I figured it was about time I read something by Margaret Atwood. I selected Alias Grace because it was the only Atwood novel that was still checked in at my library and I’m glad I did. I have not seen any part of the Netflix Original Series based on this novel so I’m not able to make any comparisons.

alias grace

In 1850’s Canada, Grace Marks, a “celebrated murderess” tells her psychiatrist Dr. Simon that the murder confession she gave to her lawyer during her trial ten years past contained what her lawyer wanted her to say so as to avoid the death penalty (which she did). So as Grace tells her doctor her own story, a seed of doubt is immediately planted in the readers mind about the reliability of Grace’s story. Sometimes unreliable narrators come off as too contrived but Atwood perfectly uses this tool to build the psychological suspense that keeps the reader on the edge of their seat.

Not only do we get Grace’s story but we get the thoughts and reactions of all those around her. Some look at Grace from a spiritual and religious sense either convincing themselves she is a sort of demon or making attempts to save her soul and reform her. Others see her from a scientific and medical standpoint as someone who is either insane and too far gone or as someone who’s mind can be put back together.

Atwood weaves all of these viewpoints together to provide a different type of mystery or thriller. While the reader may not question whether Grace has something to do with the murders of her employers, they don’t know exactly the how and the why of it. That’s the real mystery.

Atwood’s characterization of Grace provides another contrast that adds to the mystery. As Grace tells her experiences to her doctor, the reader gets minute details about her work ethic as a servant. In another story, this might bore the reader but here it provides one more chilling reason to wonder how Grace may have become a murderess. And Grace’s faith adds the final dimension to her mesmerizing story:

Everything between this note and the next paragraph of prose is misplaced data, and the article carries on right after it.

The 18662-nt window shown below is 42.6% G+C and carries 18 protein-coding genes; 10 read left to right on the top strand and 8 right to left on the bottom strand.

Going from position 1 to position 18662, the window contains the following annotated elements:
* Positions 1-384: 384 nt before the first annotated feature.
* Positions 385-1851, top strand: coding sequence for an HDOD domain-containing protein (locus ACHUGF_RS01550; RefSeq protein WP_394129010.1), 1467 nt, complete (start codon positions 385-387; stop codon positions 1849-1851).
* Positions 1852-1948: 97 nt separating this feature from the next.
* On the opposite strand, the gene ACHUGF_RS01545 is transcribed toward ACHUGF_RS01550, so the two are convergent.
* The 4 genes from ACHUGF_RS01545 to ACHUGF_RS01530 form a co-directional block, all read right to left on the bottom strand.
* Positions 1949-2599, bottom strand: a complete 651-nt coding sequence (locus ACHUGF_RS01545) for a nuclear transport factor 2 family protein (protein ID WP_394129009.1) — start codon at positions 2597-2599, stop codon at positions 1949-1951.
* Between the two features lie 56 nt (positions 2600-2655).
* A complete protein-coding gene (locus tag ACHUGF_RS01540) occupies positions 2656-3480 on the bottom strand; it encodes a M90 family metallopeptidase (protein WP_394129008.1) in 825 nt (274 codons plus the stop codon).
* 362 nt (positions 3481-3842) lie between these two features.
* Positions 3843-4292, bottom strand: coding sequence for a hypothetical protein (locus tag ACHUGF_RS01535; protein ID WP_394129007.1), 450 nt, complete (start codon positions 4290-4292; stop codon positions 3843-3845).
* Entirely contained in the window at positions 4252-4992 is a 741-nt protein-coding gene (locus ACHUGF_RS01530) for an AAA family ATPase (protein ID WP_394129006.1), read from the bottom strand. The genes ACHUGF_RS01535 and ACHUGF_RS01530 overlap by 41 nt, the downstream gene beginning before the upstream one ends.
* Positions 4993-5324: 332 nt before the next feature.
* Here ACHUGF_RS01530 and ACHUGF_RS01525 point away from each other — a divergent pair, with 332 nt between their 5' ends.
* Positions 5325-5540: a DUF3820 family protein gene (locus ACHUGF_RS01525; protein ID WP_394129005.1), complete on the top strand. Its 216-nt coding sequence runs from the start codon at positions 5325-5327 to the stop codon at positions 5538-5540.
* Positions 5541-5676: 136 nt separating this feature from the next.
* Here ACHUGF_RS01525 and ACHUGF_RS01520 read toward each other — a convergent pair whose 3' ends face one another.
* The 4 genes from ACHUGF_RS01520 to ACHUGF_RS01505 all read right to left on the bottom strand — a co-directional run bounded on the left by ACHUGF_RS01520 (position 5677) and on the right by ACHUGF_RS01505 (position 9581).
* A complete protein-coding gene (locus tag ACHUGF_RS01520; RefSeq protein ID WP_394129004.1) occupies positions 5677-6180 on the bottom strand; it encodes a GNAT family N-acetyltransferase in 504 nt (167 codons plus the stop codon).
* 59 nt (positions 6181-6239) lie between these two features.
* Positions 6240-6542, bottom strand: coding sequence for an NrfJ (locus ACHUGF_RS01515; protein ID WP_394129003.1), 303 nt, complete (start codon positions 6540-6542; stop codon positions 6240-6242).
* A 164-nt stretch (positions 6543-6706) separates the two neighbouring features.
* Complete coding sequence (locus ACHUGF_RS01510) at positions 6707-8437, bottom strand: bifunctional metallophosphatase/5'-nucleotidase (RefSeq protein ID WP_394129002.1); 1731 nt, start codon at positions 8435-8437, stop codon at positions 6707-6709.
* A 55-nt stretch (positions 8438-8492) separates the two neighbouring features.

As for what I was named after, it might have been the hymn. My mother never said so, but then there were many things she never said.

Amazing Grace! How sweet the sound/That saved a wretch like me!/I once was lost, but now I’m found,/Was blind but now I see.

I hope I was named after it. I would like to be found. I would like to see. Or to be seen. I wonder if, in the eye of God, it amounts to the same thing. As it says in the Bible, For now we see through a glass darkly; but then face to face.

If it is face to face, there must be two looking.

Through Atwood’s storytelling, the reader sees Grace clearer, maybe even “face to face”.

The Promise by Chaim Potok


There’s a scene in Chaim Potok’s The Promise in which Danny Saunders, studying for his Doctorate, takes his fingers to the side of his face and tugs on the now imaginary earlocks that were once there. They are one part of his Hasidic upbringing that he chose to leave behind as he studies Psychology instead of taking his father’s place as leader of his community. Continuing from Potok’s The Chosen, Danny seamlessly moves between his Old World Hasidism and his new intellectual and professional pursuits. It’s not that he hasn’t had his share of struggles and conflicts but he now appears comfortable in both of his worlds.

Reuven Malter, on the other hand, has conflicts within his own world as he studies for his rabbinical ordination. In his Talmud class, he uses more modern methods of interpretation as opposed to the traditional ones much to the dismay of some of his teachers. Reuven’s conflict is wonderfully expressed in this sarcastic rant characteristically listened to by Danny in a supportive and gentle manner:

“We are at war, friend. Didn’t you know we are at war?”

Danny said nothing.

The enemy surrounds us. The evil forces of secularism are everywhere. Look under the bed before you say the Kriat Shma at night. Look under the bed before you pray the Shacharit Service in the morning. And while you’re at it check the books on your desk and look in your typewriter and close the window because they come in with the wind. Did you know they come in with the wind?”